Maryland officials yesterday ruled out Pfiesteria piscicida as causing the skin rashes that appeared on the hands of two environmental investigators, whose symptoms helped trigger fears that the toxic microbe had returned to the Chesapeake Bay region.

Doctors were still evaluating a third person whose complaint of skin rashes and flulike symptoms early last week prompted authorities to caution people about the possible hazards of using Back Creek. The creek is on the Eastern Shore about 90 miles southeast of Washington.

Yesterday, Back Creek, which feeds the Manokin River in Somerset County, remained open to normal use. Although pfiesteria has been detected in some water samples, officials have found no fish with sores, said John Surrick, a spokesman for the Department of Natural Resources. Lesions on fish are an indication the normally benign microbe has changed into a dangerous toxin-spewing form.

The two investigators reported rashes on their hands late last week, said Robert Venezia, director of environmental health coordination for Maryland's Department of Health and Mental Hygiene.

"These two later cases just had simple skin irritations," Venezia said. "It's not pfiesteria-related illness. These guys are just fine."

Doctors do not know what caused the investigators' rashes, which could have been brought on by sun, wind, dampness, fungus or many other sources, Venezia said.

The finding sheds no light on what happened to the person who made the initial Back Creek report Aug. 9, Venezia said. He said doctors expect to finish evaluating that person in a few days.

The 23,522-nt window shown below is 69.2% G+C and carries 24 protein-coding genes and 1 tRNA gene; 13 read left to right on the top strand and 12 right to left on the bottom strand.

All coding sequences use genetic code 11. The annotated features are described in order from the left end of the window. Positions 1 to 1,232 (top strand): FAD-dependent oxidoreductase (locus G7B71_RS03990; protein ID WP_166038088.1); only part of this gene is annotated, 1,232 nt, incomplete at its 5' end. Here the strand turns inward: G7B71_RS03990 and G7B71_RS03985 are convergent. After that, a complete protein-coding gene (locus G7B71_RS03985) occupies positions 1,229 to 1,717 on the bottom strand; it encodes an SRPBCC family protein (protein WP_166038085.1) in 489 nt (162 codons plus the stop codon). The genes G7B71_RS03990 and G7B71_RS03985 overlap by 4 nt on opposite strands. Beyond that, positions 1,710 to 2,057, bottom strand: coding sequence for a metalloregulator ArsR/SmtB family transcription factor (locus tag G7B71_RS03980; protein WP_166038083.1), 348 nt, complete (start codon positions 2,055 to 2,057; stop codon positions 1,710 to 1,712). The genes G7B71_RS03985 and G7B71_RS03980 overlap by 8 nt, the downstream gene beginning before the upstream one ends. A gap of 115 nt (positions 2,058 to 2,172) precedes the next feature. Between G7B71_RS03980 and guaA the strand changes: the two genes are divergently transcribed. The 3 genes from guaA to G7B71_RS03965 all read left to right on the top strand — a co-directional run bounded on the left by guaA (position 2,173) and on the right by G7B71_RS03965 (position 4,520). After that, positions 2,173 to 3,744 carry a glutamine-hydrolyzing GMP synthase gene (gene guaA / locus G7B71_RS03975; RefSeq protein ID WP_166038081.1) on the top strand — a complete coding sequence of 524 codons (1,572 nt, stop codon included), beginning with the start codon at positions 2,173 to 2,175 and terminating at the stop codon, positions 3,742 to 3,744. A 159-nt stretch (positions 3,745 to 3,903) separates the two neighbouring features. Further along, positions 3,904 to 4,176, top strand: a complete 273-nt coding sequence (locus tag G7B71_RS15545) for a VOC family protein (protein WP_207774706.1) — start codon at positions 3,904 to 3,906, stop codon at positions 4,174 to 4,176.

That person was on the river for pleasure, but Venezia could not say whether it was for fishing, swimming or some other activity.

Venezia declined to identify the two investigators beyond saying they were among those who inspect rivers and take water and fish samples after reports of possible pfiesteria activity. River inspections are done by employees of Maryland's environmental and natural resources agencies, health officials, police and federal officials, he said.

Pfiesteria is believed to exist widely in a nontoxic, benign state in Chesapeake Bay and other estuaries. For reasons not well understood, it can change shape and behavior, attacking fish and emitting powerful toxins that damage nervous systems.

After 30,000 or more fish died amid pfiesteria blooms in the Eastern Shore's Pocomoke River in 1997, doctors concluded that the microbe had sickened 13 people in Maryland.

Since then, Maryland investigators have examined about 30 people who reported possible pfiesteria-related symptoms, but they ruled out the microbe in all those cases, Venezia said.

Those examined had reported symptoms such as skin rashes, headaches, chest irritation and muscle cramps, Venezia said.